Using the other hole in the bracket as a guide, drive in the self-tapping screw through the bracket backing plate. I chose a self-tapping screw for several reasons. First, it's just plain easy! Second, you can buy and use a self-tapping screw that is short enough that it doesn't over-penetrate the rubber mount on the backing plate. I used a stainless steel screw and drove it with an electric impact driver. Don't completely tighten the bracket at this time.

Now slide the pump into the bracket making sure that the wires are not bound or pinched in the bracket. Position the pump so the orientation matches the OEM pump and that the hoses are not bent or kinked. Now tighten down the OEM bolt and the self-tapping screw. If you've done this right, the pump will be secured firmly in the bracket. If it is loose, use the nut and bolt included with the pump to “pinch” the bracket together, securing the pump. Loosen the hose clamps and reposition the hoses if necessary.

Attach the lead wires from the pump to the T-Taps on the chassis wiring. Create a strain relief for the wires by doubling the wires over and securing with a cable tie in the existing cable stand off. Reinstall the splash shield and wheel.


After everything is back where its suppose to be, you'll need to bleed air out of the cooling system. I'm not sure if there is a MB sanctioned method, but here's how I did it. Start your car. Open the coolant reservoir and monitor the level. Add additional coolant as needed. Continue this until the engine is warm and the coolant level has stabilized.

That's it. Hope this helps someone out there. Either way, I enjoyed doing it and documenting my technique.

Last edited by jbanks15; 09-29-2017 at 10:52 PM.
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#2 Old 05-13-2012
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in regards to your wiring setup i will suggest a different route. the way you have the setup its subject to any manner of road debris and salt or water which could cause corrosion down the road. remove the old pump and remove the connector from the top of the pump. using a new capacitor solder the wires from the cm30 to the oem plug. using some heat shrink tape seal the solder joints. you now have a plug and play setup which will keep debris out and also allows for a quick removal of the plug.
when mounting the pump if you wrap the pump in a bicycle tire inner tube you could reuse the oem rubber insulator and install the pump in the oem fasion
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#3 Old 05-13-2012
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Originally Posted by 320 dreamer View Post
in regards to your wiring setup i will suggest a different route. the way you have the setup its subject to any manner of road debris and salt or water which could cause corrosion down the road. remove the old pump and remove the connector from the top of the pump. using a new capacitor solder the wires from the cm30 to the oem plug. using some heat shrink tape seal the solder joints. you now have a plug and play setup which will keep debris out and also allows for a quick removal of the plug.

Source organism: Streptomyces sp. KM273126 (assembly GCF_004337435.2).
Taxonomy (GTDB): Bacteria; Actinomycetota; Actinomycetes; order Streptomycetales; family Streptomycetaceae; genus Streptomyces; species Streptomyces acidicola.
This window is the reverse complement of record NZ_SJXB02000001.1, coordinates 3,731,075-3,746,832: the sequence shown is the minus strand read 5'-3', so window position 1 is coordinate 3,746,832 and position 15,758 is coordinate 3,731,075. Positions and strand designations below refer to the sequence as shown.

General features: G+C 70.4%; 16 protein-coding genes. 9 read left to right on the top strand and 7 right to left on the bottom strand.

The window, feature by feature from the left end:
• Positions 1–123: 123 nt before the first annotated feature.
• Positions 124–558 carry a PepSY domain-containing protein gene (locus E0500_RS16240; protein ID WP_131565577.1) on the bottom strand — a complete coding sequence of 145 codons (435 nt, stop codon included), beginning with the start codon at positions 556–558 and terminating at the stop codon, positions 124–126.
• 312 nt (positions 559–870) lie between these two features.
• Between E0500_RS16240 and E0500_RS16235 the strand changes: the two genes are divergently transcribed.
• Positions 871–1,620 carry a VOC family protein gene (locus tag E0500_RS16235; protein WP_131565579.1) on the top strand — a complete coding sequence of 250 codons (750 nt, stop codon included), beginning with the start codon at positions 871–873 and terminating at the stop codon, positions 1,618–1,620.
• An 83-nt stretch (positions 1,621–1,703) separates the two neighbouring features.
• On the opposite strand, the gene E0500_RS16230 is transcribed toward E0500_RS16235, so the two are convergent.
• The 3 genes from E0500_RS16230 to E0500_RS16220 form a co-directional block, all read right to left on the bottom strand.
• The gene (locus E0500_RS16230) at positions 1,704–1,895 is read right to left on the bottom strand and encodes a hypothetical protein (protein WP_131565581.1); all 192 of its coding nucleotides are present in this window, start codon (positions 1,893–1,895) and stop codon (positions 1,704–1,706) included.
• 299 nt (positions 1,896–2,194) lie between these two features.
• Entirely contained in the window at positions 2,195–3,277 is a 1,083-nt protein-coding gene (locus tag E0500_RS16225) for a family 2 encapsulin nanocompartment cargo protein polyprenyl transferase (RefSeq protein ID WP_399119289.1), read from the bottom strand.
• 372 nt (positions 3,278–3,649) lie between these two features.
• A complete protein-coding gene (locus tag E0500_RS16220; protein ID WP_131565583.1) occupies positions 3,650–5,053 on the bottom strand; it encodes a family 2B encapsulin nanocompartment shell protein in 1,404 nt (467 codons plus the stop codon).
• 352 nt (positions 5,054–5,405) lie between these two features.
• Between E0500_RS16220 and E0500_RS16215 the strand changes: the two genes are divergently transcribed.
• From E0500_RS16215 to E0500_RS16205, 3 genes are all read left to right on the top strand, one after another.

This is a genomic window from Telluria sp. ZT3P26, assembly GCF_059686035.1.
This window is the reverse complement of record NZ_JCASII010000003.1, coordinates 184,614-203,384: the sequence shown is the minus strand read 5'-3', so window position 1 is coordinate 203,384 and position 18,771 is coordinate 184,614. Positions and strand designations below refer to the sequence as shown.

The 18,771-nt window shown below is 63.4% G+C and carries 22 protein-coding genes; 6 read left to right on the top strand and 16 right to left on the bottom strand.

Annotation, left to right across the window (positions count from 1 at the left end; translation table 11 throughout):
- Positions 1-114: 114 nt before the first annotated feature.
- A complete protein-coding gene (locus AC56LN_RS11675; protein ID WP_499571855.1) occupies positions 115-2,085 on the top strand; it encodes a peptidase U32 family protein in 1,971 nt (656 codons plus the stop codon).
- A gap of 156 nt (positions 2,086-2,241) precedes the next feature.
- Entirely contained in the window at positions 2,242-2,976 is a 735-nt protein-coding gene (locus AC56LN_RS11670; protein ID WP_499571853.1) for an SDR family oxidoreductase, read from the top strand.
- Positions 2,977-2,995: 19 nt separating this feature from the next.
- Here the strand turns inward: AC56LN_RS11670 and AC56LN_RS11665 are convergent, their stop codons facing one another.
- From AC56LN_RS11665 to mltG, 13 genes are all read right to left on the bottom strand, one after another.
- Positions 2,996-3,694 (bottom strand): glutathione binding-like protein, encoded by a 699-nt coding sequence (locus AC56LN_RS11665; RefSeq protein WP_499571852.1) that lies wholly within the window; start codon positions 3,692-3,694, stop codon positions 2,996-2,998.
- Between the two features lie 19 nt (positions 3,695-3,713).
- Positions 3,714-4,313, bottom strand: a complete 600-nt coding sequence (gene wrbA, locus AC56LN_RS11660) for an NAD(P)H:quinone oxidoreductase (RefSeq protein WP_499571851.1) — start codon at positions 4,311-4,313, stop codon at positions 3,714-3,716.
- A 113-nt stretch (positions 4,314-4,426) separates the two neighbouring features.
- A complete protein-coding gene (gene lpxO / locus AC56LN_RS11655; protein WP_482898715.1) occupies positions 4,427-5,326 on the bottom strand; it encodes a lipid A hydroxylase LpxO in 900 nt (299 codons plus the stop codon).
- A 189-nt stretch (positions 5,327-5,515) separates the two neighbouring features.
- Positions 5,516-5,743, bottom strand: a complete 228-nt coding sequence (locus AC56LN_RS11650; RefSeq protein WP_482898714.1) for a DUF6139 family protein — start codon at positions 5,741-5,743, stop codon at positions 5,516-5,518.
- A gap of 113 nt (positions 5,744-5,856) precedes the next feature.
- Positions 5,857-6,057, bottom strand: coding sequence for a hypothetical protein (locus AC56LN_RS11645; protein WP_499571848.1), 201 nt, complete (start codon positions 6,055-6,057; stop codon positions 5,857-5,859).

when mounting the pump if you wrap the pump in a bicycle tire inner tube you could reuse the oem rubber insulator and install the pump in the oem fasion
You're correct about the possible corrosion aspect of this setup. What I failed to mention was I used a corrosion resistant compound (like used on battery terminals) on the connectors. I've been using these connectors for several years and haven't had problems. Plus, I didn't want to dismantle the OEM pump as I might need it for a backup (probably won't, but I just can't through away ANYTHING!).

Another point I didn't make on my post was DO NOT TAPE over the quick connectors. Moisture will get inside the tape but then won't dry out.

As far as the OEM bracket, I prefer using the bracket that came with the pump. I read in other posts about using old hoses or bicycle tires, but decided on this technique because I think it looks better. YMMV.
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#4 Old 05-13-2012
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my oem pump was toast, (broken inside) so it was easy to scavenge it. theres many ways to do this i prefer to not have to tap into any wire harnesses with adapters rather use the oem plugs. the bike tube wrap simply allows the urse of the oem insulator and bracket again no need to drill any additional holes
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#5 Old 05-13-2012
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Good write up between the two of ya! Should make it easy if I have to do it!